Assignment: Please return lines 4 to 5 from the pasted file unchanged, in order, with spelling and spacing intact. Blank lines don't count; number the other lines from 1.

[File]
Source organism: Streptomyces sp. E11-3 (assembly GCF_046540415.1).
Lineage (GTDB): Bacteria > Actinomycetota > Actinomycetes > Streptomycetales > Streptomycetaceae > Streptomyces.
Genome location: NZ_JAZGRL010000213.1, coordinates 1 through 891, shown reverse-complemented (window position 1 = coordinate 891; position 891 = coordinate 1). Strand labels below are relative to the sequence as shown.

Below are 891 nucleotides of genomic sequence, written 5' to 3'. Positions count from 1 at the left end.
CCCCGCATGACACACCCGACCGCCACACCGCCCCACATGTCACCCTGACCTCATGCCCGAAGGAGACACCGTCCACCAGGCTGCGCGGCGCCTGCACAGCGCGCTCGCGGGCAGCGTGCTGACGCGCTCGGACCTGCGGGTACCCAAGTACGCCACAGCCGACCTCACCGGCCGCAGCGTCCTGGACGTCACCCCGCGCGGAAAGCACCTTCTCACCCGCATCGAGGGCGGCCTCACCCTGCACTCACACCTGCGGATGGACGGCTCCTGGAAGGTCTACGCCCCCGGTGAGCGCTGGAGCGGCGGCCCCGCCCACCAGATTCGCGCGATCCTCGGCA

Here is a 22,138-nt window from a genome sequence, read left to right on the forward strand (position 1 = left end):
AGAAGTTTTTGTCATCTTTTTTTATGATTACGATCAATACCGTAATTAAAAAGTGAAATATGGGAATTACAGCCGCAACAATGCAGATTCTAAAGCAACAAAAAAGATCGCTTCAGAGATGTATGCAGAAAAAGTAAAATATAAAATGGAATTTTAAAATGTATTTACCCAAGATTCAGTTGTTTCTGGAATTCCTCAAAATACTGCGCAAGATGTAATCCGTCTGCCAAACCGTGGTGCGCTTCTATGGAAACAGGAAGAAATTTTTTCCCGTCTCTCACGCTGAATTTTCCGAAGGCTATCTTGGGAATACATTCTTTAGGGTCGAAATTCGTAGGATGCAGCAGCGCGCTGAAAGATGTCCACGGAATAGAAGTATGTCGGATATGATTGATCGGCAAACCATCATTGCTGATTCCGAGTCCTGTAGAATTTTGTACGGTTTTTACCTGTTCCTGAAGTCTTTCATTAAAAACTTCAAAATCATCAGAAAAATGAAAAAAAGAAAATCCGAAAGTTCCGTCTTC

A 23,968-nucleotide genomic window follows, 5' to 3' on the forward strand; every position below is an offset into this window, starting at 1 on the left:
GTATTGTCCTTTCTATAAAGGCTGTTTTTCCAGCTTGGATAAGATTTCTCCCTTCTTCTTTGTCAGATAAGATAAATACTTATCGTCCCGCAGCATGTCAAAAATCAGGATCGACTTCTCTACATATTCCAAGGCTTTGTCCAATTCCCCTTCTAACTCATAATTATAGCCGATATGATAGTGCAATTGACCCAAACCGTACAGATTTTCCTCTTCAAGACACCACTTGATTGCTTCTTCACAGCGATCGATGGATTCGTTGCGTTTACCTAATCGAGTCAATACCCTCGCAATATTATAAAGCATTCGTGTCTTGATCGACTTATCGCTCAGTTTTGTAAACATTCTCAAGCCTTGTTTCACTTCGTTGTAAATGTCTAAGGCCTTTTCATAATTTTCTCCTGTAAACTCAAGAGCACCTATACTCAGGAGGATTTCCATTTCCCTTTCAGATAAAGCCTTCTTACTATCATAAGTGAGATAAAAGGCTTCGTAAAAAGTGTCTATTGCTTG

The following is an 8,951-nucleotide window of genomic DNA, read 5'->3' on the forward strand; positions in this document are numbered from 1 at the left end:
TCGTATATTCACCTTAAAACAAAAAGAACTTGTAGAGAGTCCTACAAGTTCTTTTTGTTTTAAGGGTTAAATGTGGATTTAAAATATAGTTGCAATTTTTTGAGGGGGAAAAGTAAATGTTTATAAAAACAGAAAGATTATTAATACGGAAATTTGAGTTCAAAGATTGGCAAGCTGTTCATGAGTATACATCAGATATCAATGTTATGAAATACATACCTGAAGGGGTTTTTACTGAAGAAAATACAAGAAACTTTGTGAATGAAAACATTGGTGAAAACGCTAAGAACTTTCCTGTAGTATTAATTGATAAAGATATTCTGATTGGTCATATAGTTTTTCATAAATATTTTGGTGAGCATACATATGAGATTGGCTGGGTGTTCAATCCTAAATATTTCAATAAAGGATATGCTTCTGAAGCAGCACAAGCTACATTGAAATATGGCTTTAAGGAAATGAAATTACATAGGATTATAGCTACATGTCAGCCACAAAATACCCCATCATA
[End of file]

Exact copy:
Below are 891 nucleotides of genomic sequence, written 5' to 3'. Positions count from 1 at the left end.
CCCCGCATGACACACCCGACCGCCACACCGCCCCACATGTCACCCTGACCTCATGCCCGAAGGAGACACCGTCCACCAGGCTGCGCGGCGCCTGCACAGCGCGCTCGCGGGCAGCGTGCTGACGCGCTCGGACCTGCGGGTACCCAAGTACGCCACAGCCGACCTCACCGGCCGCAGCGTCCTGGACGTCACCCCGCGCGGAAAGCACCTTCTCACCCGCATCGAGGGCGGCCTCACCCTGCACTCACACCTGCGGATGGACGGCTCCTGGAAGGTCTACGCCCCCGGTGAGCGCTGGAGCGGCGGCCCCGCCCACCAGATTCGCGCGATCCTCGGCA